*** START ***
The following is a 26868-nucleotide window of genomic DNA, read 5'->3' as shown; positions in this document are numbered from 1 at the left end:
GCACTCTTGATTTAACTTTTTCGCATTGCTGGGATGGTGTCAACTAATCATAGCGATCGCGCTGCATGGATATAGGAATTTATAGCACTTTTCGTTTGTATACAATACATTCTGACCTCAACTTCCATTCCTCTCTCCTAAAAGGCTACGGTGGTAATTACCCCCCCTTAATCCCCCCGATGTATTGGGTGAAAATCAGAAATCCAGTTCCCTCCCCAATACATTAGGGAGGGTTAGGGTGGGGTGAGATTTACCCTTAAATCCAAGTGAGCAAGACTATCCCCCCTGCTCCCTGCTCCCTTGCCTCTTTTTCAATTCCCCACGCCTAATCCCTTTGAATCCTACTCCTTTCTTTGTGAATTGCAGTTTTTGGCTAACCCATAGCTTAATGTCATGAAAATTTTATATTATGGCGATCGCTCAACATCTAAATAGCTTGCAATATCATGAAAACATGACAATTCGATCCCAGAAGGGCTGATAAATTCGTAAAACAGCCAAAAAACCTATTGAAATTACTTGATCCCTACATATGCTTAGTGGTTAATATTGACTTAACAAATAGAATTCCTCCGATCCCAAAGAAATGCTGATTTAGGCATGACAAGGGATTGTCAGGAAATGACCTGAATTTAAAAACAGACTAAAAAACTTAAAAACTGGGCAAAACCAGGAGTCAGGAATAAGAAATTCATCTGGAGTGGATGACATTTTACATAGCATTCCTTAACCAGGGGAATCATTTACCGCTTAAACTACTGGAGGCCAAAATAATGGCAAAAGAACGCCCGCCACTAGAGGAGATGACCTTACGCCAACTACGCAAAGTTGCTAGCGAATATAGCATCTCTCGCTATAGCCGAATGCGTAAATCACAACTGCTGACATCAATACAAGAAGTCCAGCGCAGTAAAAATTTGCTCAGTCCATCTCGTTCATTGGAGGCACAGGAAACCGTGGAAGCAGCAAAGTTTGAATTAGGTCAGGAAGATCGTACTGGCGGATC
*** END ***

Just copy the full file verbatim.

The following is a 26868-nucleotide window of genomic DNA, read 5'->3' as shown; positions in this document are numbered from 1 at the left end:
GCACTCTTGATTTAACTTTTTCGCATTGCTGGGATGGTGTCAACTAATCATAGCGATCGCGCTGCATGGATATAGGAATTTATAGCACTTTTCGTTTGTATACAATACATTCTGACCTCAACTTCCATTCCTCTCTCCTAAAAGGCTACGGTGGTAATTACCCCCCCTTAATCCCCCCGATGTATTGGGTGAAAATCAGAAATCCAGTTCCCTCCCCAATACATTAGGGAGGGTTAGGGTGGGGTGAGATTTACCCTTAAATCCAAGTGAGCAAGACTATCCCCCCTGCTCCCTGCTCCCTTGCCTCTTTTTCAATTCCCCACGCCTAATCCCTTTGAATCCTACTCCTTTCTTTGTGAATTGCAGTTTTTGGCTAACCCATAGCTTAATGTCATGAAAATTTTATATTATGGCGATCGCTCAACATCTAAATAGCTTGCAATATCATGAAAACATGACAATTCGATCCCAGAAGGGCTGATAAATTCGTAAAACAGCCAAAAAACCTATTGAAATTACTTGATCCCTACATATGCTTAGTGGTTAATATTGACTTAACAAATAGAATTCCTCCGATCCCAAAGAAATGCTGATTTAGGCATGACAAGGGATTGTCAGGAAATGACCTGAATTTAAAAACAGACTAAAAAACTTAAAAACTGGGCAAAACCAGGAGTCAGGAATAAGAAATTCATCTGGAGTGGATGACATTTTACATAGCATTCCTTAACCAGGGGAATCATTTACCGCTTAAACTACTGGAGGCCAAAATAATGGCAAAAGAACGCCCGCCACTAGAGGAGATGACCTTACGCCAACTACGCAAAGTTGCTAGCGAATATAGCATCTCTCGCTATAGCCGAATGCGTAAATCACAACTGCTGACATCAATACAAGAAGTCCAGCGCAGTAAAAATTTGCTCAGTCCATCTCGTTCATTGGAGGCACAGGAAACCGTGGAAGCAGCAAAGTTTGAATTAGGTCAGGAAGATCGTACTGGCGGATC